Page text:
The NAESB also made some minor changes to FERC proposals related to scheduling procedures called the Timely Nomination and Intraday Cycles, changes that were generally non-controversial and supported by the natural gas industry.

INGAA Cautious About Reporting Of Methane Emissions From Blowdowns

The Environmental Protection Agency (EPA) wants to require transmission pipelines to report the quantity of methane emitted from pipeline blowdowns. The agency would force that reporting via a newly-created section of its existing greenhouse gas reporting requirements devoted to oil and gas operations. That section – called subpart W – already requires reporting of GHG emissions, including methane, from some sources such as onshore natural gas transmission compression stations, but not from onshore natural gas transmission pipelines in between compressor stations.

In the U.S. GHG Inventory, the EPA estimated that there were over 300,000 miles of transmission pipelines in 2012, and the blowdown emissions associated with those pipelines were estimated to be 85,000 metric tons of methane a year. That is why the EPA wants to add a new Onshore Natural Gas Transmission Pipelines segment to subpart W. The agency would also add a new Onshore Petroleum and Natural Gas Gathering and Boosting segment, which would include completions and workovers of oil wells with hydraulic fracturing.

This EPA proposed rule does not require reduction of methane emissions, just reporting of them. A petition filed in March 2013 by four environmental groups prompted this new reporting initiative.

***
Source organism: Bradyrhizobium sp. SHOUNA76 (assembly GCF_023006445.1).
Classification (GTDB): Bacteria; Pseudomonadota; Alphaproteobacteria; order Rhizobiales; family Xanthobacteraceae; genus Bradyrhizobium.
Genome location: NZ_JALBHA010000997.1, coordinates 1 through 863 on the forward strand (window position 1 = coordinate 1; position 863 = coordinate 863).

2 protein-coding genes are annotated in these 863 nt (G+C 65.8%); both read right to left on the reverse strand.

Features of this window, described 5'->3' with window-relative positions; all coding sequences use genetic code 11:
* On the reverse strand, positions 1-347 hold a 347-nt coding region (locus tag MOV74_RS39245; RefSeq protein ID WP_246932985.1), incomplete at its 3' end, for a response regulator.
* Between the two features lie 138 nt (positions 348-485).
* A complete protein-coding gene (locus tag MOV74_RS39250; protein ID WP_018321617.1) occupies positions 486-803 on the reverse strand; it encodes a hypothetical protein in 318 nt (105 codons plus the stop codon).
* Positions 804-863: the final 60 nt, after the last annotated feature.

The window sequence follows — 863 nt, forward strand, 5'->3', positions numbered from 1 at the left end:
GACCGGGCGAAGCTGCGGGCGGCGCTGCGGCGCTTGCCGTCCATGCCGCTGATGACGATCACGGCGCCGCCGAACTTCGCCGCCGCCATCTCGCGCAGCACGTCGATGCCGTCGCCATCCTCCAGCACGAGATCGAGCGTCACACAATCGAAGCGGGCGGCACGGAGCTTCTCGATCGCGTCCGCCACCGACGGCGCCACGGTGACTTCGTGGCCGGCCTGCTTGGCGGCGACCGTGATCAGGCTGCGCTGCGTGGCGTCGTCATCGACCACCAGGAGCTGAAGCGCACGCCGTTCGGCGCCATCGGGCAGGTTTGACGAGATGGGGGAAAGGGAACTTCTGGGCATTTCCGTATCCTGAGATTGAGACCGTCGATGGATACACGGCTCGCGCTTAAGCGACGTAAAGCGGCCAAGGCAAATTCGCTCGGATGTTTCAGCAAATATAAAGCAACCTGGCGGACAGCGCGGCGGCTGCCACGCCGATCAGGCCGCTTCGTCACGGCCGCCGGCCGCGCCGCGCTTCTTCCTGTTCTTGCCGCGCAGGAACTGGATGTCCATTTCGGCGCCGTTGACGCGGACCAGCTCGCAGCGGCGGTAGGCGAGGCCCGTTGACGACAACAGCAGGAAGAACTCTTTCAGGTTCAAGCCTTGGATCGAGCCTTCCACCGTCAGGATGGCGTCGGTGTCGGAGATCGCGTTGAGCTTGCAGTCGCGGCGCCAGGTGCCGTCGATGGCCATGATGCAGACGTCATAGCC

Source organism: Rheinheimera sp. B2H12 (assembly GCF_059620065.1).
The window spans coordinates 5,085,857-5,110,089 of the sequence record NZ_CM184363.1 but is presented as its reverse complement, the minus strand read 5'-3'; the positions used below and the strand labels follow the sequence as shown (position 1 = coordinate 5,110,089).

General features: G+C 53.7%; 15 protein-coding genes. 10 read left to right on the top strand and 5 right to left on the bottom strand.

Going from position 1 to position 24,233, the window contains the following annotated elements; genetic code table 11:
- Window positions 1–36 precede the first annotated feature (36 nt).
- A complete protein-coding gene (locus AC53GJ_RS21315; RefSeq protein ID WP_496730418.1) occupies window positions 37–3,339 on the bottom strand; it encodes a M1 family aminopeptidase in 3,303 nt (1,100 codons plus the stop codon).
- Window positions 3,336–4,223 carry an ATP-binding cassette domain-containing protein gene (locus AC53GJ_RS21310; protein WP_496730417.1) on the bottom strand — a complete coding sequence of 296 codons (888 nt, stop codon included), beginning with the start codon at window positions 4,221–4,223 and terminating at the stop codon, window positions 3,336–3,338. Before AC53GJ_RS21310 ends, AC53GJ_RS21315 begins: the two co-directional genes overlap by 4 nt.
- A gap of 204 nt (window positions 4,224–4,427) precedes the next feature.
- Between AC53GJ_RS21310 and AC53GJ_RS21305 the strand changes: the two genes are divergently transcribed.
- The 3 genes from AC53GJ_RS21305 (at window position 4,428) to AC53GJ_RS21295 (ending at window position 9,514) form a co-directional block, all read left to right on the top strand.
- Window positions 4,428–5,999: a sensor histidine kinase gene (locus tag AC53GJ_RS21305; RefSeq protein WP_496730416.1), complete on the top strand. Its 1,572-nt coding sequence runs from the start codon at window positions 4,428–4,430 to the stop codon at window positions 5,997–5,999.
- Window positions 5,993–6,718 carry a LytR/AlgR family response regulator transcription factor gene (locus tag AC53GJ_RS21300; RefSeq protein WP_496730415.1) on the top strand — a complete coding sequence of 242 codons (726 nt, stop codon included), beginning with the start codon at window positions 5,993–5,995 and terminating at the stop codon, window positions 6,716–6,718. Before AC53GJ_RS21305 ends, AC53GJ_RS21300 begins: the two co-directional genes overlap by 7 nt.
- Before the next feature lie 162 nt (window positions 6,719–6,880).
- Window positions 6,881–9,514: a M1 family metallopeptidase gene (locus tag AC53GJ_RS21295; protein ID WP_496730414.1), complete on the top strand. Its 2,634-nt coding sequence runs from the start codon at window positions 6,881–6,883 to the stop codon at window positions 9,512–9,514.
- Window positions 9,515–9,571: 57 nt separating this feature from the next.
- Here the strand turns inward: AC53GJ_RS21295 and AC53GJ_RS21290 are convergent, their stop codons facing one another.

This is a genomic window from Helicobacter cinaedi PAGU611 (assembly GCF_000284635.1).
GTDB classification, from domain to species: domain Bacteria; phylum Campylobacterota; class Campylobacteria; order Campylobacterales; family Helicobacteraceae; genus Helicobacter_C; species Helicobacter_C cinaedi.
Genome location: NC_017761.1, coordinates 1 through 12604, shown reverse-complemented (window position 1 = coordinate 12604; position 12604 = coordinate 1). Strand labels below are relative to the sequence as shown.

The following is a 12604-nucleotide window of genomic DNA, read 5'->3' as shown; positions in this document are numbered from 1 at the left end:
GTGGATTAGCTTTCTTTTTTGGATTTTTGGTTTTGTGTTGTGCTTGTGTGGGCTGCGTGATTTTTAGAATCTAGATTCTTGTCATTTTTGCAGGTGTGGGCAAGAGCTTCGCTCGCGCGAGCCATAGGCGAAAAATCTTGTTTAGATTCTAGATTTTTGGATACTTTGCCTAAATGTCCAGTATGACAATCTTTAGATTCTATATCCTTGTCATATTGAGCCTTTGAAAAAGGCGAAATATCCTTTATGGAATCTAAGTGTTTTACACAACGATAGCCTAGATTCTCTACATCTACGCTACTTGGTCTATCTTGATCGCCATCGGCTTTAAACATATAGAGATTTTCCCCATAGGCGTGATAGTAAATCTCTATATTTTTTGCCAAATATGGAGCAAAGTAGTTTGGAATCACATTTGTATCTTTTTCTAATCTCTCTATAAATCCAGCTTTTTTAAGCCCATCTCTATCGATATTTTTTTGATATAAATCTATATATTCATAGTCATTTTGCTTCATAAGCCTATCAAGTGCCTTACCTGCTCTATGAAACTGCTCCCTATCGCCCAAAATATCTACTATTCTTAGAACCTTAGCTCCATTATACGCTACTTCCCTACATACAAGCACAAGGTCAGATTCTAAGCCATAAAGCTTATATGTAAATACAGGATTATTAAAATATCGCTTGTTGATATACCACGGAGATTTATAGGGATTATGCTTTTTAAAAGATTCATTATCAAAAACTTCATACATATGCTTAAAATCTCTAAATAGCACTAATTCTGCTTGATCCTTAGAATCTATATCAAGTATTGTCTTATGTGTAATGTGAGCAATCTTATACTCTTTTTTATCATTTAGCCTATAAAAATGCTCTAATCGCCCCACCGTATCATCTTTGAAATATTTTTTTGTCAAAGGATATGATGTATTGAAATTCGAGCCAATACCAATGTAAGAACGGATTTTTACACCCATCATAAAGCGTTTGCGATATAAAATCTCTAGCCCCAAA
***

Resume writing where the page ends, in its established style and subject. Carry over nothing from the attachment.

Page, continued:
Don Santa, president and CEO of the Interstate Natural Gas Association of America, says, “We believe it’s important for EPA and all parties to get a better idea of both the volume of methane being released in the atmosphere and the sources of those releases, and these additions to the subpart W reporting program could help, depending on the methodology by which EPA collects that information.”

But he suggests that transmission companies have to do more blowdowns than might otherwise be necessary because of the integrity management requirements imposed by the Pipeline and Hazardous Materials Safety Administration. “INGAA and its members are involved in research efforts to develop pipeline integrity management practices and new in-line inspection tools that reduce the number and volume of blowdowns, including those in connection with testing the material strength of pipelines, and therefore reduce the amount of methane emissions,” Santa states.

In terms of the way the EPA intends to collect the new information, the cautionary reservation made by Santa, the agency proposes to require methods that it has already endorsed for other reporting sources in subpart W, not any new, alternative methods the industry might prefer. One method allows a reporter to calculate emissions based on the volume of the pipeline segment between isolation valves that is blown down and the pressure and temperature of the gas within the pipeline. According to the EPA, this method uses information that should be readily available to the reporter (e.g., pipeline length, diameter and operating pressure) and therefore should not be overly burdensome. The second method allows the reporter to measure the emissions from the blowdown using a flow meter on the blowdown vent stack. In both methods, the reporter would calculate both methane and carbon dioxide (CO2) emissions from the volume of natural gas vented using either default gas composition or engineering estimates of composition. In addition to the total annual emissions of methane and CO2, natural gas transmission pipeline reporters would also report the methane and CO2 emissions and location of each blowdown event.

From Archive


{{ error }}
{{ comment.comment.Name }} • {{ comment.timeAgo }}
{{ comment.comment.Text }}